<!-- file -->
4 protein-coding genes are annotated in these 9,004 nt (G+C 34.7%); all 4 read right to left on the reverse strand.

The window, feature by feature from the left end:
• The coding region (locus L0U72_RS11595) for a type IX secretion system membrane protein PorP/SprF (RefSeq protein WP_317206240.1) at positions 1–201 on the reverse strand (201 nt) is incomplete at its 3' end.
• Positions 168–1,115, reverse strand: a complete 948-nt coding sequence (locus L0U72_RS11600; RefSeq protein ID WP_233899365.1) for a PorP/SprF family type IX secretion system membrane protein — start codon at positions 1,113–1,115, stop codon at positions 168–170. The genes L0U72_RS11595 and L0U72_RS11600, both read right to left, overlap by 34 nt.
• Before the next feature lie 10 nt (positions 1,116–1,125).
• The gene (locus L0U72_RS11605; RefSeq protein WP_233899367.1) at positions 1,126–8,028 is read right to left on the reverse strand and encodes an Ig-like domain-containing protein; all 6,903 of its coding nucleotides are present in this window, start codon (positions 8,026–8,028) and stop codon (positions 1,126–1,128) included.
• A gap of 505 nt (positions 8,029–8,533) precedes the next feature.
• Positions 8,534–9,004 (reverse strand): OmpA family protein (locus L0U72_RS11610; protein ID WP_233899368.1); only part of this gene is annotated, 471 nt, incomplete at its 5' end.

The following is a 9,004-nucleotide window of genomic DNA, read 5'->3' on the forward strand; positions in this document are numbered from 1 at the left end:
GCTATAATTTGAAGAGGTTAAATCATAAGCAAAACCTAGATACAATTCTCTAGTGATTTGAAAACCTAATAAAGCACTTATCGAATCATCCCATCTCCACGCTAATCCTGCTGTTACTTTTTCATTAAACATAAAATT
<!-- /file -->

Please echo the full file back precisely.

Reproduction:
4 protein-coding genes are annotated in these 9,004 nt (G+C 34.7%); all 4 read right to left on the reverse strand.

The window, feature by feature from the left end:
• The coding region (locus L0U72_RS11595) for a type IX secretion system membrane protein PorP/SprF (RefSeq protein WP_317206240.1) at positions 1–201 on the reverse strand (201 nt) is incomplete at its 3' end.
• Positions 168–1,115, reverse strand: a complete 948-nt coding sequence (locus L0U72_RS11600; RefSeq protein ID WP_233899365.1) for a PorP/SprF family type IX secretion system membrane protein — start codon at positions 1,113–1,115, stop codon at positions 168–170. The genes L0U72_RS11595 and L0U72_RS11600, both read right to left, overlap by 34 nt.
• Before the next feature lie 10 nt (positions 1,116–1,125).
• The gene (locus L0U72_RS11605; RefSeq protein WP_233899367.1) at positions 1,126–8,028 is read right to left on the reverse strand and encodes an Ig-like domain-containing protein; all 6,903 of its coding nucleotides are present in this window, start codon (positions 8,026–8,028) and stop codon (positions 1,126–1,128) included.
• A gap of 505 nt (positions 8,029–8,533) precedes the next feature.
• Positions 8,534–9,004 (reverse strand): OmpA family protein (locus L0U72_RS11610; protein ID WP_233899368.1); only part of this gene is annotated, 471 nt, incomplete at its 5' end.

The following is a 9,004-nucleotide window of genomic DNA, read 5'->3' on the forward strand; positions in this document are numbered from 1 at the left end:
GCTATAATTTGAAGAGGTTAAATCATAAGCAAAACCTAGATACAATTCTCTAGTGATTTGAAAACCTAATAAAGCACTTATCGAATCATCCCATCTCCACGCTAATCCTGCTGTTACTTTTTCATTAAACATAAAATT